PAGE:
CORRECTION: Lubowski's wife expected at Heroes’ Acre re-burial

25 Aug 2015 18:30pm
CORRECTION: REPLACE ‘Swapo activist’ WITH “anti-apartheid activist’; ‘killed’ WITH ‘assassinated’ IN 2ND PARA AND DELETE ‘by a passing car’.

WINDHOEK, 25 AUG (NAMPA) – The wife of the late Anton Lubowski, Gabrielle, is expected to arrive in Namibia from Cape Town, South Africa on Tuesday afternoon to join thousands of Namibians in paying the last respect to her husband and Namibian leader, who will be re-buried at Heroes’ Acre on Wednesday.
The late Lubowski, who was an anti-apartheid activist during the liberation struggle, was assassinated on 12 September 1989 while leaving his vehicle in front of his house in Sanderburg Street, Klein Windhoek.
When he died, Lubowski was 37 years old and left behind wife Gabrielle Schuster and two young children, Almo and Nadia.
Gabi, as she is affectionately known, will be joined by the widows of late Swapo Party Secretary General, Moses Garoeb; Monica Garoes and the late Minister of Defence (1990-1995), Peter Mweshihange; Julia Mweshihange.
The remains of these three heroes will be re-buried at the national shrine of Heroes’ Acre on the national public holiday, Heroes' Day, 26 August 2015.
In an interview with Nampa on Tuesday, Permanent Secretary (PS) in the Ministry Information and Communication Technology, Mbeuta Ua-Ndjarakana said the late Lubowski was among the senior youth of the Namibian struggle together with the current Minister of Finance, Calle Schlettwein and the current Ambassador to South Africa, Martin Kapewasha, among others.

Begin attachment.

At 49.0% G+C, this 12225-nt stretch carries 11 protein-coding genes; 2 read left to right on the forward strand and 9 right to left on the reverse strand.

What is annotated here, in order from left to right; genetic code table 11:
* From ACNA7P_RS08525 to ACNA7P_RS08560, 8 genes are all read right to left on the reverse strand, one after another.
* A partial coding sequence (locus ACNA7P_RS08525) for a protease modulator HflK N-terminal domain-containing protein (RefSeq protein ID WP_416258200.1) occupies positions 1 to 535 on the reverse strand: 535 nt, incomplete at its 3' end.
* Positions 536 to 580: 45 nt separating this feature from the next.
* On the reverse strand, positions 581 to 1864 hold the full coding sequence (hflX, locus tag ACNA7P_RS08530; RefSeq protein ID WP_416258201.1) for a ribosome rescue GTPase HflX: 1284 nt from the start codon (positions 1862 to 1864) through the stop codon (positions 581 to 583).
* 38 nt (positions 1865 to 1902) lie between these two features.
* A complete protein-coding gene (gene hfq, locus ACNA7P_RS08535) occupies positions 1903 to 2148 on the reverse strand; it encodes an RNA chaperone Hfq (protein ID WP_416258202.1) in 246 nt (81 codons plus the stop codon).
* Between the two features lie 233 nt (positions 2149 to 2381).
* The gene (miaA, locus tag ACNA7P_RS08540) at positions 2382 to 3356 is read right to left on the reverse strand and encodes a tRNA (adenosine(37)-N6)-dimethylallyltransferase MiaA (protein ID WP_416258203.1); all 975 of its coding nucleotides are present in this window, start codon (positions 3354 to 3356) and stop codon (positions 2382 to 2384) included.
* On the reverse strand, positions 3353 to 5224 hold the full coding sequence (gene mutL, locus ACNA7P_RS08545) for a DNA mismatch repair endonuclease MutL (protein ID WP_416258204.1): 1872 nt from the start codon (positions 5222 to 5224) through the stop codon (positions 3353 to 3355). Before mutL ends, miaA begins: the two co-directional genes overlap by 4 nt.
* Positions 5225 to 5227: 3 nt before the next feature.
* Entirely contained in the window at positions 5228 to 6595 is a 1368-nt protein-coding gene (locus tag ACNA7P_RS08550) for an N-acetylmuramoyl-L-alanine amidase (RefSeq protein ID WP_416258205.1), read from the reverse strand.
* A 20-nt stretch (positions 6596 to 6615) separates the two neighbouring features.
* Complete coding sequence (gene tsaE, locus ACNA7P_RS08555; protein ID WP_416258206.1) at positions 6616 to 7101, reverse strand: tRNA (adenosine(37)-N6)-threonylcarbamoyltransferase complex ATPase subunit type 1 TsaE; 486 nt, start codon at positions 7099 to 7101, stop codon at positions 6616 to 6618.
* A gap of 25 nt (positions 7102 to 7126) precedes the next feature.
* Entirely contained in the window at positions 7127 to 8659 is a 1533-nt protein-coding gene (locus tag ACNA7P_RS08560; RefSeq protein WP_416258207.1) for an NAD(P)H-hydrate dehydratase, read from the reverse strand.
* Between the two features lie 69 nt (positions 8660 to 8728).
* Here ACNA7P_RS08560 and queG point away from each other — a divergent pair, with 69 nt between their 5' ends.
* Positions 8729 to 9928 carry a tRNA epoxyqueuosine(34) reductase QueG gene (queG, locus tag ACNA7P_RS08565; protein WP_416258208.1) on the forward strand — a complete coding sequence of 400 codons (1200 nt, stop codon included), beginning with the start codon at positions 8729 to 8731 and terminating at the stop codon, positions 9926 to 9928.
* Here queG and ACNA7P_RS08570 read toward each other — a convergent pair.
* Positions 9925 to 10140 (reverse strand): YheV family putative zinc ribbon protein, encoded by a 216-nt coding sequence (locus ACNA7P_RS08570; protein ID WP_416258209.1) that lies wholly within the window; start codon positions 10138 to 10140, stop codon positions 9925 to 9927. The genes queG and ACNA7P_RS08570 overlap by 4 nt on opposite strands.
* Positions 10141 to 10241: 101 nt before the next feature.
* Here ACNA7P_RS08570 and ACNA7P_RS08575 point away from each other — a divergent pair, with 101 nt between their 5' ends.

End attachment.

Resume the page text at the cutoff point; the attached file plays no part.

He said beside him being a resident of Klein Windhoek - what was then considered an affluent and white-only neighbourhood; the late Lubowski was actually a Katutura person.
His wish, as expressed by the family, was to be buried in Katutura and it is there, where his remains has been for the past 26 years since his passing on.
Ua-Ndjarakana indicated that Government found it fitting that he has done what he desired to the struggle with black Namibians in Katutura, even joining them in the grave at Dolam cemetery.
“But now, time has come and with the cooperation and understanding of the family, his remains will be re-buried tomorrow,” the PS said.
Lubowski was an anti-apartheid activist, an Advocate and a Swapo Party member. Lubowski defended political prisoners and also served as Secretary of Finance and Administration for the National Union of Namibian Workers (NUNW). He received the Austrian Bruno Kreisky Prize for his achievements in human rights in 1988.
In addition, Ua-Ndjarakana said the government also found it fitting to rebury the remains of the late Swapo Secretary-General and Minister of Labour, Moses Garoeb.
He described Garoeb as was a tongue-piercing person and a thorn in the fresh of the enemy then.
“His soul rests in peace as he has been laid to rest at the Old Location cemetery, a location of his childhood upbringing.
But now, the government has found it fitting to rebury his remains at Heroes’ Acre so that he can join others at that he had rubbed shoulders and shared tables in exile and at home,” he said.
Garoeb died on 19 September 1997 at the age of 55, leaving behind three kids.
Described as an avid reader and intellectual, Garoeb contributed to the United Nations (UN) Security Council resolutions that led to Resolution 435 and ultimately to Namibia's independence in 1990.
During the commemoration on Heroes’ Day 2015, Government will also honour and rebury the remains of Mweshihange.
Mwshihange, who was born on 05 May 1930,
was one of the founding members of a group of around 40 expatriate students and about 200 casual labourers from the former South West Africa (SWA) in Cape Town, South Africa that formed the Ovamboland People's Congress (OPC) in 1958.
He died on 20 March 1998.